So many of us have memories of making our own clothes and being taught how to sew whilst still at school. But what about the ladies who worked in the rag trade when it was a thriving business during the war years? We are thrilled to welcome Kate Thompson to the blog to tell us about these ladies and how they became the focal point of her novels.
How long have you been writing novels and do you write anything other than novels?
second book. I was thrilled to sign another two-book deal with them for titles to be released in 2017 and 2018. Prior to fiction I was ghostwriting memoirs for publishers like Penguin and Simon & Schuster. I combine writing with work as a freelance journalist for newspapers and magazines.
How important do you feel it is to have an agent?
How important is it to have a solicitor when you move house, or a locksmith if your key snaps in the door? To me, it’s vital. Agents handle all the tricky, complex negotiating, with a view to getting you the best deal and importantly when it comes to brokering book deals, they act as a buffer between you and the publisher. If you’re someone like me, who is uncomfortable talking about money and couldn’t negotiate her way out of a paper bag, then having an agent whom you like, trust and respect, is well worth it. For me, it also goes beyond sheer financial value. I talk through plot lines, brain storm ideas, discuss covers and chat through all aspects of writing with my agent Kate, usually over tea and cake or wine!
As a writer of historical fiction how do you undertake your research?
I like a three-pronged attack! First hand testimony archives and interviews with historians or experts in their field, to provide a complete overview. For example, I’m researching a book now set in 1936 in Whitechapel, in a photographic portrait studio. The narrative encompasses rent strikes and the Battle of Cable Street.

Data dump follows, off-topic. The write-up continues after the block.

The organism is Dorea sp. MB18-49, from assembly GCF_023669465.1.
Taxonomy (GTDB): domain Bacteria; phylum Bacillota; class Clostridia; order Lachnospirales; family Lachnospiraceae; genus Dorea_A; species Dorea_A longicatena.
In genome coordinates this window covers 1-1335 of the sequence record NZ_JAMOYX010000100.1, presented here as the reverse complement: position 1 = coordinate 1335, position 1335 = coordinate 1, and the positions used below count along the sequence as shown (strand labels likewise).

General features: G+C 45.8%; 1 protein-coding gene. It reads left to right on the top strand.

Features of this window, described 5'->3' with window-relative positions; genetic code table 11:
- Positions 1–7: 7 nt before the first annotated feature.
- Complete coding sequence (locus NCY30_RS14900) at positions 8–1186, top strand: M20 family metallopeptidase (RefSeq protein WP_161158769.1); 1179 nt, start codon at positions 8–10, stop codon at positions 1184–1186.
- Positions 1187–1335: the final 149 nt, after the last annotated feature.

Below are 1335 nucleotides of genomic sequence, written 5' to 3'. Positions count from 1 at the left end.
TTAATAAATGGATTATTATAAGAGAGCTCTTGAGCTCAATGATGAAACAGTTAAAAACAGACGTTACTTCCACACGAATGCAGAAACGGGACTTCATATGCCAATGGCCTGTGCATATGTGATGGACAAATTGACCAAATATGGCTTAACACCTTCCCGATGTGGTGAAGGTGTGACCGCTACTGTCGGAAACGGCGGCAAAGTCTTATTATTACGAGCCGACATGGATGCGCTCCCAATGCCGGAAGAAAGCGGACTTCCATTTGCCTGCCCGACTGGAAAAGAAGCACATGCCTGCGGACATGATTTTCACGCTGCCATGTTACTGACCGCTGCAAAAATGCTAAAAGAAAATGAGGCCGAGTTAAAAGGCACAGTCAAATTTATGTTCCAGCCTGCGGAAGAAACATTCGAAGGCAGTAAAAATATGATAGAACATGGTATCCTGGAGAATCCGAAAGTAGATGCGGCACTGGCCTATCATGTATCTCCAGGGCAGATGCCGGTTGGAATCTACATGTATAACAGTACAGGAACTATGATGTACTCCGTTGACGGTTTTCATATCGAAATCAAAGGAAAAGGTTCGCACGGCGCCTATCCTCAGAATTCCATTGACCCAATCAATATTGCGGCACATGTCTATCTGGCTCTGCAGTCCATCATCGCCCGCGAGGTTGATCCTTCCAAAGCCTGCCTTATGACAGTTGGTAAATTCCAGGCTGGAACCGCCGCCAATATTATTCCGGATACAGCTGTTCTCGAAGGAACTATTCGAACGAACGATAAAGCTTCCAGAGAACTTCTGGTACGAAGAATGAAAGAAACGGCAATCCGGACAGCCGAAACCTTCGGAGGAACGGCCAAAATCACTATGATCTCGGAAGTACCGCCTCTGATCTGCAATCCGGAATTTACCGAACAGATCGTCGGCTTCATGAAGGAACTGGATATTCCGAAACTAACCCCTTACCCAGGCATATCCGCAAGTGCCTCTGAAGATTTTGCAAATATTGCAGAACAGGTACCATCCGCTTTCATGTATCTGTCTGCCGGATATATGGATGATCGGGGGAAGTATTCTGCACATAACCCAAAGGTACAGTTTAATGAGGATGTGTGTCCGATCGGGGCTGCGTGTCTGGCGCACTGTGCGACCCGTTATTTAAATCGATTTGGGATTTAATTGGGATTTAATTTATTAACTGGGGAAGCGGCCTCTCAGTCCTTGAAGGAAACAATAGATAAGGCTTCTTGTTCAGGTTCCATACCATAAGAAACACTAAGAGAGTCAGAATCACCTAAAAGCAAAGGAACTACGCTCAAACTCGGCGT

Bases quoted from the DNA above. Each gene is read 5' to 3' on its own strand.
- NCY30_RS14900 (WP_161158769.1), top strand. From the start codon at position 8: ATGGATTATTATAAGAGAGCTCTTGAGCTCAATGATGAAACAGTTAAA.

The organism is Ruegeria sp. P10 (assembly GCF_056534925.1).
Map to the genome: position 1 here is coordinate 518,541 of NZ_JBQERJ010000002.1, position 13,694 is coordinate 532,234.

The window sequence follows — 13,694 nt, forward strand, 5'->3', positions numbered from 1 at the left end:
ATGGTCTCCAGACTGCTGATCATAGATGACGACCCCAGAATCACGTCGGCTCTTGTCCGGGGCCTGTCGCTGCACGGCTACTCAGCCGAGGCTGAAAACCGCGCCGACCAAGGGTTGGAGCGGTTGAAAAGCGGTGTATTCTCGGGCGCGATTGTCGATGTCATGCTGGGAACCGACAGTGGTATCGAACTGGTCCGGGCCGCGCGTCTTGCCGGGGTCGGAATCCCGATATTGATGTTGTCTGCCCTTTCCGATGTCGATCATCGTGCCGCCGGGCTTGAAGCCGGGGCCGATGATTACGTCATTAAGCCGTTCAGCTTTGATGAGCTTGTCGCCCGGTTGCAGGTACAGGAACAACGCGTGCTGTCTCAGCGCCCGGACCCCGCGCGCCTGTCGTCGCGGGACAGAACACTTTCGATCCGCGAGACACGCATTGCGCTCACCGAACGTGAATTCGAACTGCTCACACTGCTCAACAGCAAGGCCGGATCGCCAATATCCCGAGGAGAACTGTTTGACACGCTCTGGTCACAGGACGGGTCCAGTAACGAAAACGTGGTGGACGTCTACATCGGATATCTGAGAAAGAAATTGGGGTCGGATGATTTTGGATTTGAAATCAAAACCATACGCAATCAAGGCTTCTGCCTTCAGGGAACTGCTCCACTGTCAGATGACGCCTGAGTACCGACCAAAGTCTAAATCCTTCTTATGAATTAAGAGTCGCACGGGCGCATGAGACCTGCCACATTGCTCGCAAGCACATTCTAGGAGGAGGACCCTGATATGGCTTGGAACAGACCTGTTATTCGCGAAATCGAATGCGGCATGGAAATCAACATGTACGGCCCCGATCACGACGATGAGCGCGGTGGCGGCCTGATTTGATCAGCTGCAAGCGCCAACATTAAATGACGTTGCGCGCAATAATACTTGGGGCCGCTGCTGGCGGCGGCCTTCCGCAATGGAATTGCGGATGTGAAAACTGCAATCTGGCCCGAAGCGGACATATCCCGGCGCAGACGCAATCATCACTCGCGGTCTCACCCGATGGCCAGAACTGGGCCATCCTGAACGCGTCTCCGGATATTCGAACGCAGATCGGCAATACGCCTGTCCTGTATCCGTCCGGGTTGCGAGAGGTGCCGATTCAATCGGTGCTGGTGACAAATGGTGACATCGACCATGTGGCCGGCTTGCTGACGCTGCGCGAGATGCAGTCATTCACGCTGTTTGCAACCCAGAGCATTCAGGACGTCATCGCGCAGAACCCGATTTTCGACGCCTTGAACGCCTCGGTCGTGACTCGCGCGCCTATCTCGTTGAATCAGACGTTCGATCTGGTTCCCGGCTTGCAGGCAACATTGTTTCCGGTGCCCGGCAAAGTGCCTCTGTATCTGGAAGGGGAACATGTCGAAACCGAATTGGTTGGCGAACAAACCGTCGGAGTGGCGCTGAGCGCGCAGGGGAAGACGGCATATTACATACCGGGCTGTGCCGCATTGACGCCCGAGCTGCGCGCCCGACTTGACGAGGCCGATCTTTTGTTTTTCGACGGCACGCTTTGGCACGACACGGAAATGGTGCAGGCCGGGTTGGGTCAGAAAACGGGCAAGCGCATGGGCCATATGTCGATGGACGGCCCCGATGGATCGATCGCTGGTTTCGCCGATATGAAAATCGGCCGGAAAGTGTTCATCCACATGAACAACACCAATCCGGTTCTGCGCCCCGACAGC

In order to research this, I visited the Stepney Jewish Club where amazingly I found three incredible women, all in their late 90s, all very smart and sharp, who recalled with clarity their involvement in the Battle of Cable Street. It was a total revelation to me. I assumed, wrongly, that women would not have been out in force on the day fighting the fascists, but these women set me straight in no uncertain terms. Beattie, now 98, told me how as a young Jewish woman she was chased down her street by fascist Blackshirts, who whipped her with belts and screamed at her to go home. ‘I am home,’ she told them, before outrunning them. Politics was personal to Beattie. Soapbox orators were on every street corner and getting involved in marches and the huge fight to stop Oswald Mosley marching through the East End, was about a fight for freedom and a just society.
Hearing a first hand testimony like that brought my novel to life and when I wrote the Battle of Cable street scenes in, I was seeing it through Beattie’s eyes, listening to the great roar of the crowds and feeling their jubilation when they forced Mosley and his Blackshirts to turn back. I left that interview on an absolute high because for me, history had just burst into life and I knew it would directly impact my writing. I am endlessly fascinated by the women of the 1930s and ’40s and how war shaped their lives. Whenever I am offered an interview with a woman, or man, who can recall those times I jump at the chance. They are voices that demand to be heard. First hand memories like that will not be around for very much longer so it's so important we listen.